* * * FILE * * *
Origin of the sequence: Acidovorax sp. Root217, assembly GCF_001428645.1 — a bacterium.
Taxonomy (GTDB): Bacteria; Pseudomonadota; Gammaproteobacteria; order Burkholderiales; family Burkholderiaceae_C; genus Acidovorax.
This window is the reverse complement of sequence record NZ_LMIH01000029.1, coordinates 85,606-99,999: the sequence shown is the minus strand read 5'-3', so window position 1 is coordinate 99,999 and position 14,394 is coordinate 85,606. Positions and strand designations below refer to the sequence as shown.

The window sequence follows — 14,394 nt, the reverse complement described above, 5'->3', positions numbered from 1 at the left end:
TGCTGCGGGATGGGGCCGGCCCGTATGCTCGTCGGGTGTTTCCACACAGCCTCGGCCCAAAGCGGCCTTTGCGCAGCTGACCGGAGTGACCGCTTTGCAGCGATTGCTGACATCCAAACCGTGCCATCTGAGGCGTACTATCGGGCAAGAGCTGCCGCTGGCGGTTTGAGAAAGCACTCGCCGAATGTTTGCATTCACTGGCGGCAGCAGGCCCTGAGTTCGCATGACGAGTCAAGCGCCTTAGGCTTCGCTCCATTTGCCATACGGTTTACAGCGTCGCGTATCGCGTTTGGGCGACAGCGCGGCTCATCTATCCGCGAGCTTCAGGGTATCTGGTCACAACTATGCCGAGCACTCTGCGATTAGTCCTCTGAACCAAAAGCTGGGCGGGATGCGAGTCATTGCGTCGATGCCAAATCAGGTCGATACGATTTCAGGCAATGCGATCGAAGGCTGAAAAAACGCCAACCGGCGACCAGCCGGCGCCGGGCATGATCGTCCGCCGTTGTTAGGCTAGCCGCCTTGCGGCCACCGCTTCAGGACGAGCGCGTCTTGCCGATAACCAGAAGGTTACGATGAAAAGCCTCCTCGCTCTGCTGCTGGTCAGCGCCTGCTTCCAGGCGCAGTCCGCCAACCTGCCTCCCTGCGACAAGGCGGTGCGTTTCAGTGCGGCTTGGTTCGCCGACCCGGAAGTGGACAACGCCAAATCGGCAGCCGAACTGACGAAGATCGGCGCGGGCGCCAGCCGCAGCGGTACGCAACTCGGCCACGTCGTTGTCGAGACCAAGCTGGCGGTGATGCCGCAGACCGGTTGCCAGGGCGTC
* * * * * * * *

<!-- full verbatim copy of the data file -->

Origin of the sequence: Acidovorax sp. Root217, assembly GCF_001428645.1 — a bacterium.
Taxonomy (GTDB): Bacteria; Pseudomonadota; Gammaproteobacteria; order Burkholderiales; family Burkholderiaceae_C; genus Acidovorax.
This window is the reverse complement of sequence record NZ_LMIH01000029.1, coordinates 85,606-99,999: the sequence shown is the minus strand read 5'-3', so window position 1 is coordinate 99,999 and position 14,394 is coordinate 85,606. Positions and strand designations below refer to the sequence as shown.

The window sequence follows — 14,394 nt, the reverse complement described above, 5'->3', positions numbered from 1 at the left end:
TGCTGCGGGATGGGGCCGGCCCGTATGCTCGTCGGGTGTTTCCACACAGCCTCGGCCCAAAGCGGCCTTTGCGCAGCTGACCGGAGTGACCGCTTTGCAGCGATTGCTGACATCCAAACCGTGCCATCTGAGGCGTACTATCGGGCAAGAGCTGCCGCTGGCGGTTTGAGAAAGCACTCGCCGAATGTTTGCATTCACTGGCGGCAGCAGGCCCTGAGTTCGCATGACGAGTCAAGCGCCTTAGGCTTCGCTCCATTTGCCATACGGTTTACAGCGTCGCGTATCGCGTTTGGGCGACAGCGCGGCTCATCTATCCGCGAGCTTCAGGGTATCTGGTCACAACTATGCCGAGCACTCTGCGATTAGTCCTCTGAACCAAAAGCTGGGCGGGATGCGAGTCATTGCGTCGATGCCAAATCAGGTCGATACGATTTCAGGCAATGCGATCGAAGGCTGAAAAAACGCCAACCGGCGACCAGCCGGCGCCGGGCATGATCGTCCGCCGTTGTTAGGCTAGCCGCCTTGCGGCCACCGCTTCAGGACGAGCGCGTCTTGCCGATAACCAGAAGGTTACGATGAAAAGCCTCCTCGCTCTGCTGCTGGTCAGCGCCTGCTTCCAGGCGCAGTCCGCCAACCTGCCTCCCTGCGACAAGGCGGTGCGTTTCAGTGCGGCTTGGTTCGCCGACCCGGAAGTGGACAACGCCAAATCGGCAGCCGAACTGACGAAGATCGGCGCGGGCGCCAGCCGCAGCGGTACGCAACTCGGCCACGTCGTTGTCGAGACCAAGCTGGCGGTGATGCCGCAGACCGGTTGCCAGGGCGTC